A strong and shallow earthquake of magnitude 8.2 struck the Alaskan peninsula late on Wednesday, prompting tsunami warnings in the U.S. state and heightened surveillance across the pacific.
There were no immediate reports of loss of property or life. Tsunami warning sirens were sounded close to a Walmart store in Kodiak, Alaska, a video filmed by a local resident and obtained by Reuters showed.
The U.S. National Tsunami Warning Center (NTWC) issued alerts for southern parts of Alaska, the volcanic peninsula itself, and Pacific coastal areas from Hinchinbrook entrance to Unimak pass.
Alaska Governor Mike Dunleavy tweeted that the state’s emergency operation center had been activated and authorities were contacting communities in the tsunami warning areas.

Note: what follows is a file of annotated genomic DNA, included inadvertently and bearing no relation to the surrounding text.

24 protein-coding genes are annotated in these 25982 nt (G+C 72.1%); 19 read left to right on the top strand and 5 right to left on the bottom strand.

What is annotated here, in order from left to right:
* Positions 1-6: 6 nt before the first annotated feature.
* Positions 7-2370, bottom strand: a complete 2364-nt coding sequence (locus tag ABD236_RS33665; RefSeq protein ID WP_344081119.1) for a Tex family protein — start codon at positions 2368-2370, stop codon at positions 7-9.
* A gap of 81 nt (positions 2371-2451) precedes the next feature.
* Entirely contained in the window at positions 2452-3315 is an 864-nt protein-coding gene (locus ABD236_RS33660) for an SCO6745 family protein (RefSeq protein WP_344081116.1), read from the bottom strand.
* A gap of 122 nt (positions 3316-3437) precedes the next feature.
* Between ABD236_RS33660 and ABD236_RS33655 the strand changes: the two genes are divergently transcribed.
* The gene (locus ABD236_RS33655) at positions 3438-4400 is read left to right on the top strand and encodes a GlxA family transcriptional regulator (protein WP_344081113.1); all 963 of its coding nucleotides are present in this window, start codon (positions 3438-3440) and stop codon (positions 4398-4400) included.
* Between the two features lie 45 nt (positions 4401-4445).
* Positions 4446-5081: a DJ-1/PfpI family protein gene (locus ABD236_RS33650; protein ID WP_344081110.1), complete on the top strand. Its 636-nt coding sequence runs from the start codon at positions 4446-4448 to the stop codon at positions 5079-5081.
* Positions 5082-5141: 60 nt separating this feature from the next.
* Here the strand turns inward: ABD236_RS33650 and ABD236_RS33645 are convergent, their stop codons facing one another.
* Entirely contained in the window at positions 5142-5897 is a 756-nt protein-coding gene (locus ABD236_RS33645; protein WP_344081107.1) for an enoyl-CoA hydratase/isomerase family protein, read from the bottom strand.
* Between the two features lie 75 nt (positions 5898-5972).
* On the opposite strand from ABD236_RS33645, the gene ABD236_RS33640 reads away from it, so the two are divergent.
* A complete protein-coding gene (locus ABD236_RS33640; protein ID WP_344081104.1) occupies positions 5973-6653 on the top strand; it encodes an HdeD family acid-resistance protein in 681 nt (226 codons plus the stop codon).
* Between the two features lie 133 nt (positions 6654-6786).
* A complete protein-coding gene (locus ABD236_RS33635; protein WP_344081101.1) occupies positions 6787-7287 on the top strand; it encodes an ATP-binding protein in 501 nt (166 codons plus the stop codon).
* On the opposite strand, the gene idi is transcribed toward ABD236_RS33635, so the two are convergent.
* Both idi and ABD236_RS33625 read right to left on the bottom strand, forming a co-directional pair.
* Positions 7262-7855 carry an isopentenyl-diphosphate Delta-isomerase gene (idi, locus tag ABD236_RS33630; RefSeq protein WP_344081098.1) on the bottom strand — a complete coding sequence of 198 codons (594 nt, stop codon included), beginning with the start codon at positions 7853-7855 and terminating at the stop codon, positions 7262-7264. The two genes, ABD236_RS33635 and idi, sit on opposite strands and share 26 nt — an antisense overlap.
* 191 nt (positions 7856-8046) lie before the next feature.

The U.S. Geological Survey (USGS) said the quake, which struck at 10:15 p.m. local time (0615 GMT Thursday), was at a depth of 35 km.
The Pacific Tsunami Warning Center (PTWC) said it had cancelled warnings of possible tsunami threats issued to Hawaii and the U.S. Pacific territory of Guam.
The NTWC said it was evaluating the level of tsunami danger for other U.S. and Canadian Pacific coastal areas.
There is no risk of tsunami damaging the Japanese coast after a magnitude 8.2 earthquake struck the Alaska Peninsula, the Japanese public broadcaster NHK said on Thursday, though it said there might be small changes to tide levels.
Authorities in New Zealand also said they were assessing if there was any danger to coastal regions.
The tremor struck about 91 km east-southeast of Perryville in Alaska. It was about 800 km (500 miles) from Anchorage, Alaska’s biggest city. The National Weather Service tweeted that there was no tsunami threat to Anchorage.
The USGS added that the quake was followed by eight aftershocks in the region, with two above magnitude 6.0.